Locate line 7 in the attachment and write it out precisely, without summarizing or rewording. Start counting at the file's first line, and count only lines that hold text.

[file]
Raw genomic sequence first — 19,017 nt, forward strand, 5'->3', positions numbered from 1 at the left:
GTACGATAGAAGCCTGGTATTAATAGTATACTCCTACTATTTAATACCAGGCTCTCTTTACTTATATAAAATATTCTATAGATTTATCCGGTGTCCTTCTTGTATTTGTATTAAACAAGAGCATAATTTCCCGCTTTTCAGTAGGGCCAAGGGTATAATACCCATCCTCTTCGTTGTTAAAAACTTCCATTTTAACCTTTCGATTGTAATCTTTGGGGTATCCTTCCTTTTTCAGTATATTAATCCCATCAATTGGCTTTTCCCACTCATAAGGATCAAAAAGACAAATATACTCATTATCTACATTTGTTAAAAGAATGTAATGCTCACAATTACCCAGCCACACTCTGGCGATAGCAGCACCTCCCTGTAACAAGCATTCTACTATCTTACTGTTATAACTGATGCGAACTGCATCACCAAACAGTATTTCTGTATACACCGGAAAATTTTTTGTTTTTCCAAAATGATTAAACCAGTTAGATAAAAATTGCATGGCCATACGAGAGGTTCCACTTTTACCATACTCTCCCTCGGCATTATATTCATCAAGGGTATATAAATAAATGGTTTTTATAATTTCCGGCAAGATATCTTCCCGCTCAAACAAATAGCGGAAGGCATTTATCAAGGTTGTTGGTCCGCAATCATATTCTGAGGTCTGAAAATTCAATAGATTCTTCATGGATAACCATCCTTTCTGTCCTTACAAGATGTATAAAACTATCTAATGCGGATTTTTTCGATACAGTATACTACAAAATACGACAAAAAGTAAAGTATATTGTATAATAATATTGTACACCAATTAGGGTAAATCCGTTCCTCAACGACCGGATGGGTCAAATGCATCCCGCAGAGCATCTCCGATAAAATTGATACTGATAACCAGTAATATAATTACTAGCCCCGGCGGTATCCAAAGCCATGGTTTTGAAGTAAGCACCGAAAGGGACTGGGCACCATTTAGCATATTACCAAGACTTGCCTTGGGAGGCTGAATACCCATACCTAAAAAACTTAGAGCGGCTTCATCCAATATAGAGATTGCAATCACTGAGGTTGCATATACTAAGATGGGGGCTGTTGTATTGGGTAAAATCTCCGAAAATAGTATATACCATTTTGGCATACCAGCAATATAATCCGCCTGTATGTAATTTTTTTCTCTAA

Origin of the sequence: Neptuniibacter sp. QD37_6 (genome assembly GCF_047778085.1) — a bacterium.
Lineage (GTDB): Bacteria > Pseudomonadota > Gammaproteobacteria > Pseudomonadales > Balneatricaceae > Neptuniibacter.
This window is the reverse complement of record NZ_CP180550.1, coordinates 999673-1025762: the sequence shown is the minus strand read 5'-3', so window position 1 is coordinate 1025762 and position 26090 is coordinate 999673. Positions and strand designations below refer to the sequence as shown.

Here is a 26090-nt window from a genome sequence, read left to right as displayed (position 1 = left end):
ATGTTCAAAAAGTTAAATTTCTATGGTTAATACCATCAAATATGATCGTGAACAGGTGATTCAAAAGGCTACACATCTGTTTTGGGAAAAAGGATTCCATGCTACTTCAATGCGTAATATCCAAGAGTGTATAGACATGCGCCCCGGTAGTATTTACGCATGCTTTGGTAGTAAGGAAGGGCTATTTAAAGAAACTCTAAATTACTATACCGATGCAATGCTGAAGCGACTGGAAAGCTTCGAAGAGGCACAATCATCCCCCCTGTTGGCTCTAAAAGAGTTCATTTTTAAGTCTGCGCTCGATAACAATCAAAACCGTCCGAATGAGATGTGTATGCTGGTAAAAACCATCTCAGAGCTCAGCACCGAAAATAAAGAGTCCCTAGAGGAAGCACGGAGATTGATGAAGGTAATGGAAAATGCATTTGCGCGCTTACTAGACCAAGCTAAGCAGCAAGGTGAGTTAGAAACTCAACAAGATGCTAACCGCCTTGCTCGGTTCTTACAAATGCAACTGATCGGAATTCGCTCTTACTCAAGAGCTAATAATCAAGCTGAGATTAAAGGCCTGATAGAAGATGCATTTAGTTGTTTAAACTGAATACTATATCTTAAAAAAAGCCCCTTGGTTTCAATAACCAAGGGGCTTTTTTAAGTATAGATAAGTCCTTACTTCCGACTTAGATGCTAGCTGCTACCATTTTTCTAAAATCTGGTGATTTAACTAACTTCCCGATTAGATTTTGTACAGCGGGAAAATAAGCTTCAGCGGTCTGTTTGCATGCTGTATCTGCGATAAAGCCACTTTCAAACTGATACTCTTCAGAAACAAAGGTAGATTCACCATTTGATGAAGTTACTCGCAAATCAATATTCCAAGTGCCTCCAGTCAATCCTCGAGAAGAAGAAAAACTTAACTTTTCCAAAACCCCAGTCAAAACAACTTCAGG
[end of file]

ATGTTCAAAAAGTTAAATTTCTATGGTTAATACCATCAAATATGATCGTGAACAGGTGATTCAAAAGGCTACACATCTGTTTTGGGAAAAAGGATTCCATGCTACTTCAATGCGTAATATCCAAGAGTGTATAGACATGCGCCCCGGTAGTATTTACGCATGCTTTGGTAGTAAGGAAGGGCTATTTAAAGAAACTCTAAATTACTATACCGATGCAATGCTGAAGCGACTGGAAAGCTTCGAAGAGGCACAATCATCCCCCCTGTTGGCTCTAAAAGAGTTCATTTTTAAGTCTGCGCTCGATAACAATCAAAACCGTCCGAATGAGATGTGTATGCTGGTAAAAACCATCTCAGAGCTCAGCACCGAAAATAAAGAGTCCCTAGAGGAAGCACGGAGATTGATGAAGGTAATGGAAAATGCATTTGCGCGCTTACTAGACCAAGCTAAGCAGCAAGGTGAGTTAGAAACTCAACAAGATGCTAACCGCCTTGCTCGGTTCTTACAAATGCAACTGATCGGAATTCGCTCTTACTCAAGAGCTAATAATCAAGCTGAGATTAAAGGCCTGATAGAAGATGCATTTAGTTGTTTAAACTGAATACTATATCTTAAAAAAAGCCCCTTGGTTTCAATAACCAAGGGGCTTTTTTAAGTATAGATAAGTCCTTACTTCCGACTTAGATGCTAGCTGCTACCATTTTTCTAAAATCTGGTGATTTAACTAACTTCCCGATTAGATTTTGTACAGCGGGAAAATAAGCTTCAGCGGTCTGTTTGCATGCTGTATCTGCGATAAAGCCACTTTCAAACTGATACTCTTCAGAAACAAAGGTAGATTCACCATTTGATGAAGTTACTCGCAAATCAATATTCCAAGTGCCTCCAGTCAATCCTCGAGAAGAAGAAAAACTTAACTTTTCCAAAACCCCAGTCAAAACAACTTCAGG